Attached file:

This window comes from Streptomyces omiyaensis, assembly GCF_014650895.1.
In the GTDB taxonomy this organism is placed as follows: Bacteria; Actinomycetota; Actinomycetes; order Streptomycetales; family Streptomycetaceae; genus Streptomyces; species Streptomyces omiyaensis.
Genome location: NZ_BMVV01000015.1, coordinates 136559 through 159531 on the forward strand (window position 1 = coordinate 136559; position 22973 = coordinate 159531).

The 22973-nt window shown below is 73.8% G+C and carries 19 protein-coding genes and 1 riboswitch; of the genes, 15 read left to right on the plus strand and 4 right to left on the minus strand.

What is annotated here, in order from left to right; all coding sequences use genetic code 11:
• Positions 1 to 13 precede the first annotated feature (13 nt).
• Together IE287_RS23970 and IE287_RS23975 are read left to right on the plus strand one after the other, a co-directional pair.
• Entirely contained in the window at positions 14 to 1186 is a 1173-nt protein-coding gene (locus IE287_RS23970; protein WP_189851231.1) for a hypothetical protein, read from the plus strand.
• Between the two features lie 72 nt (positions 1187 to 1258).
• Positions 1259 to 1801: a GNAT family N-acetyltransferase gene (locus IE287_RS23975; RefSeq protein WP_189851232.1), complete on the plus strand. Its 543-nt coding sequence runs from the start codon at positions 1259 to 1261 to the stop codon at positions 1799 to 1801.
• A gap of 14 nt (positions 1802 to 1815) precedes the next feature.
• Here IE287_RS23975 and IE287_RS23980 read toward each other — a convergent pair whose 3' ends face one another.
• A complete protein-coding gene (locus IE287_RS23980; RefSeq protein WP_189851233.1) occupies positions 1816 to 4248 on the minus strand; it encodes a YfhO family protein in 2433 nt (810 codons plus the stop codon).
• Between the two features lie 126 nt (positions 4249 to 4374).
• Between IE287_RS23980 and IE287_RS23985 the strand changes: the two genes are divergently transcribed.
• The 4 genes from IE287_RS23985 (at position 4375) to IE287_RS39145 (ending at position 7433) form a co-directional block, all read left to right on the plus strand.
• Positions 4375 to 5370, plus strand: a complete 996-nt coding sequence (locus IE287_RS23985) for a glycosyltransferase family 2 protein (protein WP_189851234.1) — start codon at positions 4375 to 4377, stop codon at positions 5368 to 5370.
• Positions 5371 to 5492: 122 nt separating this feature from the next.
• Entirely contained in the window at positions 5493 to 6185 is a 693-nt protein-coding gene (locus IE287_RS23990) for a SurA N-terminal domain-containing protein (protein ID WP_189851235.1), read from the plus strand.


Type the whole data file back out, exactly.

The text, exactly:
This window comes from Streptomyces omiyaensis, assembly GCF_014650895.1.
In the GTDB taxonomy this organism is placed as follows: Bacteria; Actinomycetota; Actinomycetes; order Streptomycetales; family Streptomycetaceae; genus Streptomyces; species Streptomyces omiyaensis.
Genome location: NZ_BMVV01000015.1, coordinates 136559 through 159531 on the forward strand (window position 1 = coordinate 136559; position 22973 = coordinate 159531).

The 22973-nt window shown below is 73.8% G+C and carries 19 protein-coding genes and 1 riboswitch; of the genes, 15 read left to right on the plus strand and 4 right to left on the minus strand.

What is annotated here, in order from left to right; all coding sequences use genetic code 11:
• Positions 1 to 13 precede the first annotated feature (13 nt).
• Together IE287_RS23970 and IE287_RS23975 are read left to right on the plus strand one after the other, a co-directional pair.
• Entirely contained in the window at positions 14 to 1186 is a 1173-nt protein-coding gene (locus IE287_RS23970; protein WP_189851231.1) for a hypothetical protein, read from the plus strand.
• Between the two features lie 72 nt (positions 1187 to 1258).
• Positions 1259 to 1801: a GNAT family N-acetyltransferase gene (locus IE287_RS23975; RefSeq protein WP_189851232.1), complete on the plus strand. Its 543-nt coding sequence runs from the start codon at positions 1259 to 1261 to the stop codon at positions 1799 to 1801.
• A gap of 14 nt (positions 1802 to 1815) precedes the next feature.
• Here IE287_RS23975 and IE287_RS23980 read toward each other — a convergent pair whose 3' ends face one another.
• A complete protein-coding gene (locus IE287_RS23980; RefSeq protein WP_189851233.1) occupies positions 1816 to 4248 on the minus strand; it encodes a YfhO family protein in 2433 nt (810 codons plus the stop codon).
• Between the two features lie 126 nt (positions 4249 to 4374).
• Between IE287_RS23980 and IE287_RS23985 the strand changes: the two genes are divergently transcribed.
• The 4 genes from IE287_RS23985 (at position 4375) to IE287_RS39145 (ending at position 7433) form a co-directional block, all read left to right on the plus strand.
• Positions 4375 to 5370, plus strand: a complete 996-nt coding sequence (locus IE287_RS23985) for a glycosyltransferase family 2 protein (protein WP_189851234.1) — start codon at positions 4375 to 4377, stop codon at positions 5368 to 5370.
• Positions 5371 to 5492: 122 nt separating this feature from the next.
• Entirely contained in the window at positions 5493 to 6185 is a 693-nt protein-coding gene (locus IE287_RS23990) for a SurA N-terminal domain-containing protein (protein ID WP_189851235.1), read from the plus strand.